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Obama on threats: 'We don't get terrorized'

President affirms US to 'remain greatest force for freedom in world'; threats seen as possible hinder to Obama plans for Guantanamo closure

AP , Wednesday 7 Aug 2013
Protesters seeking the closure of the Guantanamo Bay detention facility demonstrate outside the White House in Washington, January 11, 2011 (Photo: Reuters)
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President Barack Obama says security threats will never lead the US to retreat from the world. He says Americans don't get terrorized.

Obama was responding Wednesday to new threats from al-Qaeda that led the US to close 19 diplomatic outposts and evacuate the US Embassy in Yemen.

Obama said it's a complicated time for the US military. He said there have been big changes, especially in the Middle East and in North Africa.

Obama said the US will remain, in his words, "the greatest force for freedom the world has ever known." He said the military is an integral part of that mission. But he said the US must also lead with its ideals and values.

The warnings of attacks could hinder President Barack Obama's plans to close Guantanamo Bay prison, reported Reuters.

Obama's plan to restart the repatriation of Yemeni inmates, a large group at the prison, is coming under increasing scrutiny because of the recent focus on the country as a hotbed of al-Qaeda activity.

A US senator involved in the debate over closing Guantanamo warned against transferring prisoners to Yemen, and an Obama administration official acknowledged that "current conditions will necessarily factor into that evaluation" of whether any detainees should be sent back to Yemen.

"It's not likely to happen" in the near future said Daniel Green, an expert on Yemen at the Washington Institute for Near East Policy.

The prison houses 166 detainees who were rounded up in counter-terrorism operations since the invasion of Afghanistan in 2001. Of those, 86 have been deemed to pose no threat to the United States and cleared for transfer or release. Fifty-six of those are from Yemen, and Obama was expected to begin sending them home soon after he lifted a moratorium on transfers to Yemen in May.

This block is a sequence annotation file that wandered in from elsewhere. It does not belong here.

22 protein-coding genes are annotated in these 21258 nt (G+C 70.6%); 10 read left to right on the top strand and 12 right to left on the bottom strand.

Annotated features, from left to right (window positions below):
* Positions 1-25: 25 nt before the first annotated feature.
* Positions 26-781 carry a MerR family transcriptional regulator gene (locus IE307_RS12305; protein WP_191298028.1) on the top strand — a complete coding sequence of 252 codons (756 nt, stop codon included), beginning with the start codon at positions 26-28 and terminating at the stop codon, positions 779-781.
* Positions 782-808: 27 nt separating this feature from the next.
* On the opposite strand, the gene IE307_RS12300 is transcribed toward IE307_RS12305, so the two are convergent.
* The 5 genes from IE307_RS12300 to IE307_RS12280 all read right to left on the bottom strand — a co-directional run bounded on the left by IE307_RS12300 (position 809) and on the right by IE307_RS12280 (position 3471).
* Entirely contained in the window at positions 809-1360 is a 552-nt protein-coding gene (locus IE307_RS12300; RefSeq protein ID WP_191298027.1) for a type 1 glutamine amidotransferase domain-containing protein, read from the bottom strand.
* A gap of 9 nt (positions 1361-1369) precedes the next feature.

But al-Qaeda's regional wing, known as AQAP, keeps raising its head in Yemen, causing concern for US officials who fear that released prisoners could eventually join up with Islamist militants.

"Since it's now well-known that Yemen-based al-Qaeda is actively plotting against us, I don't see how the president can honestly say any detainee should be transferred to Yemen," said Senator Saxby Chambliss, the ranking Republican on the Senate Intelligence Committee.

"Sending them to countries where al-Qaeda and its affiliates operate and continue to attack our interests is not a solution," Chambliss said in a statement.

Yemen has been the main focus of concern that al-Qaeda may be planning attacks in August. One of the reasons that the United States closed embassies across the Middle East and Africa was intercepted communication between al-Qaeda's Yemen affiliate and al-Qaeda's top leadership abroad.

"Al-Qaeda is still quite strong in Yemen ... and in general, a fair number of detainees who have been repatriated have rejoined the fight," said Green, of the Washington Institute for Near East Policy.

Recent pressure on Obama over Guantanamo has eased slightly as dozens of inmates have come off a hunger strike which peaked earlier this year when more than 100 of the 166 inmates were taking part. Now the number of hunger strikers has dropped to 55.

Obama's promise to close Guantanamo dates back to his first election campaign. But transfers out slowed dramatically in recent years as Congress placed conditions on them. Repatriation of Yemeni prisoners was halted in 2010 after a man trained by militants in Yemen attempted to blow up a Detroit-bound plane in 2009 with a bomb concealed in his underwear.

Yemeni President Abd-Rabbu Mansour Hadi visited Washington last week, hoping to hear some word on when transfers to Yemen would restart. Obama avoided speaking about Guantanamo when the pair appeared in public at the White House.

Hadi is respected in Washington for trying to tackle al-Qaeda after taking over in 2012 from long-serving President Ali Abdullah Saleh who stepped down amid protests.

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